Planting seeds is not an endeavor that produces instant result. Planting, cultivating, weeding, and watering is a process that takes time. Gardening is something that requires us to participate in small actions day-by-day, week-by-week, waiting for the ultimate fruition of our efforts. We are invited to co-create the realm of God here on earth rather than waiting for God to bring it forth full grown without our participation.
My self-centered desire is to be viewed as a leader, as someone who is considered “the best”, excelling by making great contributions to the world. Our readings today remind us that a good life and a life of purpose is not built on large actions producing large results. Rather a successful life spent working for justice is built on small actions made over and over, wherever we find ourselves, using whatever opportunities are presented to us.
When we find ourselves concerned about what other people think of us often we are concentrating not on the little things that we need to be doing to sustain our spirits, but overly anxious about proving points or attaining things. And this month that we celebrate Pride is a good opportunity to dissect the word because it has been misunderstood and, in some cases, demonized.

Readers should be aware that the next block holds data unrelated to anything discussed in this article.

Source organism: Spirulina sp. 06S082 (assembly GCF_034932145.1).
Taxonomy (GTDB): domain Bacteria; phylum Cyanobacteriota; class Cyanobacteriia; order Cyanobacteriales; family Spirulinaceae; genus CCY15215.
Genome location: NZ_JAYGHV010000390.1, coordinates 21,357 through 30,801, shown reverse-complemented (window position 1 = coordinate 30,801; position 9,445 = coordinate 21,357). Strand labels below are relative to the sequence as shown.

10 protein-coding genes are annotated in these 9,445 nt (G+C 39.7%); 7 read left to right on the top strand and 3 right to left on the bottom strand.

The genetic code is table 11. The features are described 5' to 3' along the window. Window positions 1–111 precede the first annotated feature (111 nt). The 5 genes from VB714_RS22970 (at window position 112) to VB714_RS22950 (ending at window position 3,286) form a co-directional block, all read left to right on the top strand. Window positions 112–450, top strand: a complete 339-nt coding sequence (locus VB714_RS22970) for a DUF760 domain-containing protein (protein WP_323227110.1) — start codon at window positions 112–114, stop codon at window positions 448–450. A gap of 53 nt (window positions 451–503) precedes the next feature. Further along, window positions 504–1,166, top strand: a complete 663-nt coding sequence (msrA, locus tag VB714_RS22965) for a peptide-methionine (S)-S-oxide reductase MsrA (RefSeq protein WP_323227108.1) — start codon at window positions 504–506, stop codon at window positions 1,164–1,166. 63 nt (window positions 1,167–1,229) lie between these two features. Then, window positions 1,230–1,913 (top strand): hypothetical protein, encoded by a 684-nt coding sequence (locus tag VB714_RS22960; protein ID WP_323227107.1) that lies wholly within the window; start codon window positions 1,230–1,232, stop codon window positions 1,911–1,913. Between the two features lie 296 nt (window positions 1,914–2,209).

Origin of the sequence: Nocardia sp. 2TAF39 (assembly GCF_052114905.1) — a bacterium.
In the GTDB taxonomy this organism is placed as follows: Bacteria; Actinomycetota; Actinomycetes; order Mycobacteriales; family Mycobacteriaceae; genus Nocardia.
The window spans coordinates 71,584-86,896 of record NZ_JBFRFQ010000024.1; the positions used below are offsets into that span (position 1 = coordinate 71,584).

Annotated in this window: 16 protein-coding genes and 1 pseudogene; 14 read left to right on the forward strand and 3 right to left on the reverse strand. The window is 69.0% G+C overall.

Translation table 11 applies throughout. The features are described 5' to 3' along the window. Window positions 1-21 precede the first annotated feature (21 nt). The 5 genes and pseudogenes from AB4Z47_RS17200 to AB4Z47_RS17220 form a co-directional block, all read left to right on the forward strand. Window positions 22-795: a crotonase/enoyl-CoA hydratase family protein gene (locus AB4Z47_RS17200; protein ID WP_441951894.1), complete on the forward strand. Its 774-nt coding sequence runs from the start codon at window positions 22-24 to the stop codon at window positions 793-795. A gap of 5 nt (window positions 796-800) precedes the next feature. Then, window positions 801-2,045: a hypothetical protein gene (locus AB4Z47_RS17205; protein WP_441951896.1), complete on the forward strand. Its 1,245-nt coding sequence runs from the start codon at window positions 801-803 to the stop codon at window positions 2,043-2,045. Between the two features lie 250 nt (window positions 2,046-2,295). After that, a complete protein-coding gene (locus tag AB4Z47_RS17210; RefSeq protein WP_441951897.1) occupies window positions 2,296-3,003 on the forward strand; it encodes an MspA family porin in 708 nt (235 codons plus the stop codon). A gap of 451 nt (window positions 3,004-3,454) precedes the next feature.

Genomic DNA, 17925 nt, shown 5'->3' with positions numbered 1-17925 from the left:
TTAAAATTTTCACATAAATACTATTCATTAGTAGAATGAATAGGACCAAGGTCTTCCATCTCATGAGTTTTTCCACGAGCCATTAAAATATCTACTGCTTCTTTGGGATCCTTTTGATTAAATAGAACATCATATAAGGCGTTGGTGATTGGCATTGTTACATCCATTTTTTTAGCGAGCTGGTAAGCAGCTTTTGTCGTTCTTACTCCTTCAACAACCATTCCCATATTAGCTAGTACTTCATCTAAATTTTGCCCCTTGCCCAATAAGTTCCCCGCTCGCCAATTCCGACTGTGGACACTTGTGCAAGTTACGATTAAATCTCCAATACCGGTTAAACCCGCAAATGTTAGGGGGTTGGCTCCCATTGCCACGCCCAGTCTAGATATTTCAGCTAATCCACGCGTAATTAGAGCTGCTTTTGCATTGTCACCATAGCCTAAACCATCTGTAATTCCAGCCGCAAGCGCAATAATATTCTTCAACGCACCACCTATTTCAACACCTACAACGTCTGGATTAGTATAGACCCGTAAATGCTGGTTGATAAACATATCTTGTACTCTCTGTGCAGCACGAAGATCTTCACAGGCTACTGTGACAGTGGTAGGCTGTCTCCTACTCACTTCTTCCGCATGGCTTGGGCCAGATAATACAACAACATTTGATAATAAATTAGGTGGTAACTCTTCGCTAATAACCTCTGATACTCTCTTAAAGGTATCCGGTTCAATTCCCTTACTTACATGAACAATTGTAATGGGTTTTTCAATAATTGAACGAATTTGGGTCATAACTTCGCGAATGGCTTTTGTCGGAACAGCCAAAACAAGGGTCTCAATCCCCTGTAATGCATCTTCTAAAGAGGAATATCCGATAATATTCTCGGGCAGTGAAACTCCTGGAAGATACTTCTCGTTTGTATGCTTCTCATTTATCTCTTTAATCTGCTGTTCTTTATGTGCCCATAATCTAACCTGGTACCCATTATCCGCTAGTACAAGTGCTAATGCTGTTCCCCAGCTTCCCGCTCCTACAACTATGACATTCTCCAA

Most of us have heard pride listed as one of the seven “deadly” sins. But I submit to you that having pride in ourselves as children of God leads us to respect the dignity of every human being. And that respecting others fuels our work for justice in the world. It is not pride that is deadly, it is false pride…. The kind of pride that is based not in who we are but in what we have or what we have done; pride not in our belovedness but in our superiority.
Yesterday I attended the annual Pride Interfaith service and the Pride Parade in Boston. Once again I was awestruck at the diversity of people who are concerned with protecting the dignity of every human being and our God given right to choose who we love and with whom we choose to make a family. Yesterday I was reminded again how the little things can make such a huge impact in our lives. Things like remembering those we love, taking time to spend time with friends and family, choosing to sing and pray together in corporate worship, and reveling in our diversity rather than becoming preoccupied with whether we measure up to someone else’s idea of success.
Let us go forth from this place today as gardeners rather than CEO’s. May we understand that pride in taking each small step toward a goal of justice is not a bad thing, rather it is that very pride that reminds us that we are all God’s children and all deserve to be treated with respect and dignity. Let us fully embrace our responsibility to ensure that all God’s children live in peace, with food, clothing, shelter, and fulfilling work to do. And may we always remember that this can only be accomplished by allowing our faith to be expanded and magnified by the creator of the universe.
As I’ve said many times here, the Pirkei Avot 2:28 says, “"It is not incumbent upon you to complete the work, but neither are you at liberty to desist from it." It’s not our job to do the great things that change the course of history. But it is our responsibility to do the little things, one day at a time, right were we find ourselves, to bring to light the realm of God’s justice in the world… not the big, magnificent sacrifices but the little things that God uses to move forward along the long arc of justice. Amen